WEST MICHIGAN -- Perhaps it's a coincidence that we should be writing this story the same week as two major historic storms hit the Great Lakes in years past: the Armistice Storm and the storm that sunk the famous Great Lakes freighter the Edmund Fitzgerald. More on those in a bit.
This week another strong low pressure system is expected to develop in the Central Plains and move in to the Great Lakes by mid-week. We'll begin feeling its effects later Wednesday. While this system will not have the power and impact as those two storms in history, it will produce plenty of wind, rain, and eventually colder temperatures.
Here's the timeline: We'll probably see a little sunshine Wednesday morning before the clouds thicken ahead of this next system. It will turn breezy through the day and eventually windy Wednesday night. Rain is likely by Wednesday evening and night as the strengthening low pressure system draws closer to Michigan. Rain continues into Thursday morning, and winds will really ramp up on Thursday. I would expect westerly winds at 25 to 35 mph sustained with gusts between 45 and 50. I would also anticipate the National Weather Service to issue some type of wind advisory.
The warmest temperatures on Thursday will occur at or shortly after midnight (in the low 50s) before the cold front slides through. Temperatures Thursday daytime will fall in to the mid to upper 40s and remain steady all day with a strong westerly wind directly off Lake Michigan keeping us warmer than normal.
Reinforcing cold air will move in behind the system and likely produce some lake effect and lake enhanced rain showers at the immediate lake shore Friday, while snow showers are likely inland away from the lake. Accumulations not likely at this point. Wind will still be a factor on Friday, and waves will be cranking on Lake Michigan through the period. In fact, don't be surprised to see some lake shore flood advisories or warnings issued due to the push of water from west to east on Lake Michigan and higher lake levels, up three feet higher than the last few years!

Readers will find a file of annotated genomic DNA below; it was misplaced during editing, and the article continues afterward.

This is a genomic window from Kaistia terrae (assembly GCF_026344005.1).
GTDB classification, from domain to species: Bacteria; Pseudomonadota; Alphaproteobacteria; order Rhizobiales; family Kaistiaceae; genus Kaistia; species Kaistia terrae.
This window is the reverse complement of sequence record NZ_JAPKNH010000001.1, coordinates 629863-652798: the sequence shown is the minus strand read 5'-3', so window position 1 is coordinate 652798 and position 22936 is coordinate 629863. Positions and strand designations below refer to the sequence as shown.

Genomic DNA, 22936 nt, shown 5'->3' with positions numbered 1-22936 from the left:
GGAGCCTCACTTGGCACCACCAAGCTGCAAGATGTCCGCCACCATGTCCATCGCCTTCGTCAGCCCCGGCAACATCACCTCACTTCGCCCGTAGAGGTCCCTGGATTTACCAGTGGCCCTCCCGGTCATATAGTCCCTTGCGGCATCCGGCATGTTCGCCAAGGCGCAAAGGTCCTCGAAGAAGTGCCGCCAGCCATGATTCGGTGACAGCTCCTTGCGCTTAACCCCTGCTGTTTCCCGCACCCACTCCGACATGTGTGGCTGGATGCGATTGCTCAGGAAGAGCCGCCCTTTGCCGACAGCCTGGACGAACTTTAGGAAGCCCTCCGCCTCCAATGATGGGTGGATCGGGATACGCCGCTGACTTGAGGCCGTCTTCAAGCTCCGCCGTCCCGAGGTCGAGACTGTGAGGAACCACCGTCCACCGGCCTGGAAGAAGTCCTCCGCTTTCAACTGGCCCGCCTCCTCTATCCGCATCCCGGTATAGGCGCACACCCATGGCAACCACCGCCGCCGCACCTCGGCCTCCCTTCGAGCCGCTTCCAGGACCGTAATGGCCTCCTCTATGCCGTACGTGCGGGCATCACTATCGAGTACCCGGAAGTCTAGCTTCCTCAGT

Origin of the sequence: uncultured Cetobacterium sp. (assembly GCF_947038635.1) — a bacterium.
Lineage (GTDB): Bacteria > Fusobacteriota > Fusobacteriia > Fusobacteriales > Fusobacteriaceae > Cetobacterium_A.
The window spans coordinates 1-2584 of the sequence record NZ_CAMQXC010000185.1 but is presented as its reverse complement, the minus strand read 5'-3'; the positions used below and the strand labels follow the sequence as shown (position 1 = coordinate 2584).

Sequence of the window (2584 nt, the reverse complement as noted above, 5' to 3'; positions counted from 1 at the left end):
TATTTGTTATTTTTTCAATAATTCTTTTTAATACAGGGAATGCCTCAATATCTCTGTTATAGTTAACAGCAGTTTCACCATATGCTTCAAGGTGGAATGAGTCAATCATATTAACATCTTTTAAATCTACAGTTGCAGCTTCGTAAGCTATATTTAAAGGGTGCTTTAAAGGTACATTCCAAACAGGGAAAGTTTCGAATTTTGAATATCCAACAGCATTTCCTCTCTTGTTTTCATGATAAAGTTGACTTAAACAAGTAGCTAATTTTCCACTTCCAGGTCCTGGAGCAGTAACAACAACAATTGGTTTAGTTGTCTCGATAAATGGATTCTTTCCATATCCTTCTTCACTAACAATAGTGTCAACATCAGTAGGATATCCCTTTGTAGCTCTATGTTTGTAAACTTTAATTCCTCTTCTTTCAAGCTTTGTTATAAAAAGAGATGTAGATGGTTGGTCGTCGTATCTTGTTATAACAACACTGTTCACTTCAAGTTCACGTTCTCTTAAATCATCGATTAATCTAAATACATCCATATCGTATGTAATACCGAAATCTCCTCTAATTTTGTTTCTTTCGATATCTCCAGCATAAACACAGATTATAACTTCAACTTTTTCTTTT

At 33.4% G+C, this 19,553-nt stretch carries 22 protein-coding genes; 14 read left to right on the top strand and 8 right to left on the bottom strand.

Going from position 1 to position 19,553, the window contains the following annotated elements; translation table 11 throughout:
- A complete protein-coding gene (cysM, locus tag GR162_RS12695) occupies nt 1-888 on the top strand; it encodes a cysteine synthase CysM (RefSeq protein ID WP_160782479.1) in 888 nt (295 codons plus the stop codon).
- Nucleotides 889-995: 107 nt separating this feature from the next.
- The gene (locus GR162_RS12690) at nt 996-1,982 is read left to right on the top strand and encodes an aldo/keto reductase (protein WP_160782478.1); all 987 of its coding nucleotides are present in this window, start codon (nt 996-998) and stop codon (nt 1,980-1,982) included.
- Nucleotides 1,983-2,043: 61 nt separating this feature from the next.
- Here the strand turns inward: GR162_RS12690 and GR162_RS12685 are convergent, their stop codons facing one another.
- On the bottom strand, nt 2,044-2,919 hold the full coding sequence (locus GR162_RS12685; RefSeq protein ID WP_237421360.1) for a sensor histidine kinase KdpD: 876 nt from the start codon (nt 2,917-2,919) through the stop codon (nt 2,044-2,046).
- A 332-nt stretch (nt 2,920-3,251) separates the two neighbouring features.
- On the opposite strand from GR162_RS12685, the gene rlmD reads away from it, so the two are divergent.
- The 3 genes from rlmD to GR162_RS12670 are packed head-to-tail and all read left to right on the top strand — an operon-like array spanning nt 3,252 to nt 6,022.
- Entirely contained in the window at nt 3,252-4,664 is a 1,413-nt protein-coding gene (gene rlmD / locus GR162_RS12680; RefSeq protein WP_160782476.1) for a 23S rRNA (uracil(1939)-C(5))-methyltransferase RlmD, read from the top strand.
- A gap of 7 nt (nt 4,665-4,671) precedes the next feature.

While it may remain breezy into the weekend, the core of the strongest winds will depart with this system later Friday. The image below is from one of our computer forecast models and is valid for Thursday morning. Notice the outlined map of the United States and the low pressure center over north central Lake Michigan.
All the lines that surround the low are called isobars: they are lines of constant or equal air pressure. Any time those lines are packed that tightly together, it signifies a very strong wind field. The purple, blue, and green on the map denotes accumulated precipitation (from lightest to heaviest).
Take a look at what the system looks like from our forecast model on Wednesday morning (below), 24 hours earlier. You can see the main low pressure area in Kansas just starting to develop.
Here's another snapshot (below) from our forecast model (from the surface) valid Friday morning. Note the low departing in to Canada but the strong wind field and tightly packed isobars that remain in its wake.
Back to the other two storms in history. The Armistice blizzard hit the area on November 11 and 12, 1940. The storm caused 145 deaths; 66 of those were sailors on freighters that sank on Lake Michigan. Click here to read more about this storm.
The second storm is more recent, November 10, 1975, and perhaps more famous, because this week is the 40th anniversary of the sinking of the Great Lakes monster freighter the Edmund Fitzgerald. The ship was loaded with iron ore and sank on Lake Superior around Whitefish Bay with storm-force winds, waves 25 feet high, and freezing rain, sleet, and rain. All 29 crew members lost their lives that evening. Click here for the complete story. You can also click here for the famous song written by Gordon Lightfoot about the Edmund Fitzgerald.
You can always get the complete West Michigan forecast at www.fox17online.com/weather. Have a pleasant, peaceful week!